growth of happiness. I believe that she was happy too. We used sometimes to express a sincere apprehension lest our happiness was too near perfection to last upon earth. The only very serious draw back, her frequent weak health, was kept constantly in the background by her sustained cheerfulness and energy of will. We were almost always together. In the greater part of my work she was with me and helping

She knew all our students, and exercised a marvellous influence on them. Without being clever or accomplished, she had a power of judging character, and of deciding in practical matters, which was like inspiration. I never did anything without consulting her, and I never consulted her in vain.

God only knows what I am to do, how I am to live without her. The bright summer of my life has been cut short. The autumn with its soothing influences has been cut out. Stern winter has come upon me all in a moment. I seem like an old man. And though I know that in God's time it will be otherwise, at present my work and everything else seems stale and unprofitable.

I ought indeed to be most thankful for a share of sympathy, expressed in every way that is tenderest and warmest, from hundreds (from all who knew her), such as I believe has not often been manifested. My little Willie, also, is a most sweet comforter. He has felt his loss just in the right way; and I believe and am sure that his mother, being dead, is yet speaking to him. I have, in short, no lack of blessings; I know it, and I try to be thankful for them. But for the present, the deep waters flow over my soul. Comfort I can find. May God give me strength, which is better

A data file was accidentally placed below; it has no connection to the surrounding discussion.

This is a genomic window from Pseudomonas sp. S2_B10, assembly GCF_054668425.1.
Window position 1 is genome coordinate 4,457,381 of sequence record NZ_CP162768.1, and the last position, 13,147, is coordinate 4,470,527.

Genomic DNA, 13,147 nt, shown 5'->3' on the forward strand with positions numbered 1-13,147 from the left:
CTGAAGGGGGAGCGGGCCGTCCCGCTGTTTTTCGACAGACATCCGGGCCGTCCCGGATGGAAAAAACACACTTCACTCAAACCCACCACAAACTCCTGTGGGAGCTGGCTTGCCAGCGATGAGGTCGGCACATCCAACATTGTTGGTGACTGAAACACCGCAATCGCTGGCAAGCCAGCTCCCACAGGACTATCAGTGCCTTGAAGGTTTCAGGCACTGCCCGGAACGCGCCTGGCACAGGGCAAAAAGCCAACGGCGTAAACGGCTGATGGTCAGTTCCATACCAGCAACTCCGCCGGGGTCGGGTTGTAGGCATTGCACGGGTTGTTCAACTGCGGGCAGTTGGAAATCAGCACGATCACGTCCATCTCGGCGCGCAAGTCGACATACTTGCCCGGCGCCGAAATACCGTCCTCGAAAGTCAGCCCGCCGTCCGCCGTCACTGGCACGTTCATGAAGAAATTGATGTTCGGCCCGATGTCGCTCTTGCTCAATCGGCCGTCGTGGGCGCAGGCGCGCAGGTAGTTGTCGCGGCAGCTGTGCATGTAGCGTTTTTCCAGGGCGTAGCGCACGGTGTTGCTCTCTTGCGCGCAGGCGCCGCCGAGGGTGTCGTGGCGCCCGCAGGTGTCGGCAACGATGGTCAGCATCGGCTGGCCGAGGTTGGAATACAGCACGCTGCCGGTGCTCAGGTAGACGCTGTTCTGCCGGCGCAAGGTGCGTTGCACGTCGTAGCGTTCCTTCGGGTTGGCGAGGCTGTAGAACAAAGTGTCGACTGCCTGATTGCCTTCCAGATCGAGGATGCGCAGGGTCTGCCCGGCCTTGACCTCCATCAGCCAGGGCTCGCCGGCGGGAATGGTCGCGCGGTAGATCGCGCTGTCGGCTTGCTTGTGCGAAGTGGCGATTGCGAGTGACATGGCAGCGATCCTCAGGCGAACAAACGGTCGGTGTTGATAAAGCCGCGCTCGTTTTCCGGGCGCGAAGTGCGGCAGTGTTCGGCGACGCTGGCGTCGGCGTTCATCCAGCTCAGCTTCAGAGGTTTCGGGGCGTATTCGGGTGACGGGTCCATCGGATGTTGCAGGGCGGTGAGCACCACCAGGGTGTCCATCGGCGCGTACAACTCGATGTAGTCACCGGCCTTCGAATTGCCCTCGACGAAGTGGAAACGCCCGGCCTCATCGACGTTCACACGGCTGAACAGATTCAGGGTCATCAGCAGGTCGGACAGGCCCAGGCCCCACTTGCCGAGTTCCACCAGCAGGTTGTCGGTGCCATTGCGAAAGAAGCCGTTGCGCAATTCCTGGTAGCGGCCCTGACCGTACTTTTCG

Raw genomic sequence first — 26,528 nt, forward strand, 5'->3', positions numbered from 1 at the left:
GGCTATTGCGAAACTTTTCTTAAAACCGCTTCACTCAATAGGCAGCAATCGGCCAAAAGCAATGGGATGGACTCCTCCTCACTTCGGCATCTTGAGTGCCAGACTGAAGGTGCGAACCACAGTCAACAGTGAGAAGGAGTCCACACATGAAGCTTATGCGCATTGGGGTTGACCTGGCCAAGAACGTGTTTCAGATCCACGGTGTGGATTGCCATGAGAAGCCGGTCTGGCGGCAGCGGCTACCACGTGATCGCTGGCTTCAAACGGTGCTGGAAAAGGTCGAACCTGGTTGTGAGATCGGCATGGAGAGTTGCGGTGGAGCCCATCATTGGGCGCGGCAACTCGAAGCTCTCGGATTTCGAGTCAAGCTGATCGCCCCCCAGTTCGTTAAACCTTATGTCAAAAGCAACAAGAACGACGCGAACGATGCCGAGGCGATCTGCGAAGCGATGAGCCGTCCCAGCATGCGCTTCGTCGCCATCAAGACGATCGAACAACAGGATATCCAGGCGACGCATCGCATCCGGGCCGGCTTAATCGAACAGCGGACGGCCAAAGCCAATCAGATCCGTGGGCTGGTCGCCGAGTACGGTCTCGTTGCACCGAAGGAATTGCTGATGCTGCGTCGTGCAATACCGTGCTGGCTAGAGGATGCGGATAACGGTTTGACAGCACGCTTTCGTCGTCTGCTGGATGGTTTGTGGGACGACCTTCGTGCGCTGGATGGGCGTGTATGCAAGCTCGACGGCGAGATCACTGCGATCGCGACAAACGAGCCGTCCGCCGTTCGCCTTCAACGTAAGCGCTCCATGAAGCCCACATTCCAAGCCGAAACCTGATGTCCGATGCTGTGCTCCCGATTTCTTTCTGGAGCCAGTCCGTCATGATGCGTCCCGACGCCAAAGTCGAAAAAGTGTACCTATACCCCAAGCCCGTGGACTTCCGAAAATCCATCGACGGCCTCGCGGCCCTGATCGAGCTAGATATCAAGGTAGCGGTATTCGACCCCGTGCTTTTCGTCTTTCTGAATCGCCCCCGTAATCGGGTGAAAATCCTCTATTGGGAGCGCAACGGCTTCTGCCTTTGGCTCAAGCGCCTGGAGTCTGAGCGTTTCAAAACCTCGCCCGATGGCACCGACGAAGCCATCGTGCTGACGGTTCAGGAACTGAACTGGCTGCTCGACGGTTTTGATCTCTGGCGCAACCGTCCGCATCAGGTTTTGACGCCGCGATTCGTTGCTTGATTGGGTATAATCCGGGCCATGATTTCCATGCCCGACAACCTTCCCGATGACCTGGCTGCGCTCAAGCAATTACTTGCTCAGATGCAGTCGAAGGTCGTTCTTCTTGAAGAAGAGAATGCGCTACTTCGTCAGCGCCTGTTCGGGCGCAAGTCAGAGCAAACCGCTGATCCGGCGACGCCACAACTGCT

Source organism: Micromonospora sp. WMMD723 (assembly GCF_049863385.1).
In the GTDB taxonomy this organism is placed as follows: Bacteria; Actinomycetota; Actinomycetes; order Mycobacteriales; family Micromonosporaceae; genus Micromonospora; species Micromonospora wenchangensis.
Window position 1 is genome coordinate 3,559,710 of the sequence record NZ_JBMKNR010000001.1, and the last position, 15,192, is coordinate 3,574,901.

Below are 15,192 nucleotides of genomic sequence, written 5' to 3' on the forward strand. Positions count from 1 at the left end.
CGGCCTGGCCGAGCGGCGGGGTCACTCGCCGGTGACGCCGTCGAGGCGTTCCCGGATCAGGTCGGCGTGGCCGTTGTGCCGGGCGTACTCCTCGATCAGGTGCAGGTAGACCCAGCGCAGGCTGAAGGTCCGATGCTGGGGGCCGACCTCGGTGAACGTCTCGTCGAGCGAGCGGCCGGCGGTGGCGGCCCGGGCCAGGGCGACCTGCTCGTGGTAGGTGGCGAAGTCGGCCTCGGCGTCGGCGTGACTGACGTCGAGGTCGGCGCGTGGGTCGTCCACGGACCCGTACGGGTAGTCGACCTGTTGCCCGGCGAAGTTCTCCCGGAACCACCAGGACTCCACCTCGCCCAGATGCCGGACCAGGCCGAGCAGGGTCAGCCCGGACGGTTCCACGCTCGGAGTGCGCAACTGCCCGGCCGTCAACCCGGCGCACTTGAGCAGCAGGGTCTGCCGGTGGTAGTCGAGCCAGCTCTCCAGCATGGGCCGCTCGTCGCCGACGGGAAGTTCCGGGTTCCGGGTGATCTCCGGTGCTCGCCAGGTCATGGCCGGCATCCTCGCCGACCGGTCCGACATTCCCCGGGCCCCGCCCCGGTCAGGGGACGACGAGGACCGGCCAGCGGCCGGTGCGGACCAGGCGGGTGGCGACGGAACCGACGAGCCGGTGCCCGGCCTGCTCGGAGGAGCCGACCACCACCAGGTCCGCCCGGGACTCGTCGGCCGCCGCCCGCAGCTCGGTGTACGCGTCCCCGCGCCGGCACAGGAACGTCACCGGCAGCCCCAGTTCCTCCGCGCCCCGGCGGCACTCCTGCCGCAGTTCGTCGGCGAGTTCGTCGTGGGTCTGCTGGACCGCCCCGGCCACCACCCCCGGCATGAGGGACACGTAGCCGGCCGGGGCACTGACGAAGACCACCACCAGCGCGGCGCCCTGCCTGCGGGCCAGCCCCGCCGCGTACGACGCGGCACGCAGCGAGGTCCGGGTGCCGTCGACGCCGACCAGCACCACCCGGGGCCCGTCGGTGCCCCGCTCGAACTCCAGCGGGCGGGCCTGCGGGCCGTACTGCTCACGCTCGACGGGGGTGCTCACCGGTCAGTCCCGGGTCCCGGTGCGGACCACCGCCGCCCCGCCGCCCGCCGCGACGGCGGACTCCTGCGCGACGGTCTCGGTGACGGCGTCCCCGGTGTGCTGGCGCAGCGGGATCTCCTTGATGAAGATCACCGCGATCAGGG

than comfort. I believe that for men in Christ, the right thing is to look sorrow in the face boldly, and to ask not for any mere alleviating influence, but for power of endurance.

I have forgotten to tell you that dearest Ellen, though we knew it not, had a settled impression that she should not see Christmas. In condoling with a friend who had lost a child about five months ago, she plainly said so, though he thought little of it, and said nothing till the sad prediction was realised. In her journal, about the middle of October, she speaks as a dying woman, and quotes, as her own, Bishop Ken's confession of faith in this manner–I can adopt Bishop Ken's words: “I die in the holy Catholic faith,” &c. Many other little circumstances which we now remember tell the same story. But yet I can say with confidence that she was never more cheerful, never more observant of every practical matter, than she was during the last three months of her life. . . . May God bless you all.—Your most affectionate brother, —



BRUSSELS, January 7th, 1858. MY DEAREST LITTLE WILLIE,—I am now in the city of Brussels, in which the King of Belgium lives. Your dear Aunt S. will show you where it is upon the map. It is a beautiful place, with trees all round it. I went to-day into a great crystal palace, with many kinds of trees and flowers in it, and a great many beautiful aquariums. Some of them had salt water, and contained anemones, oysters, winkles, and shrimps; and some of them had fresh water, in which were gold and silver fish, carp, perch, and other fishes, and some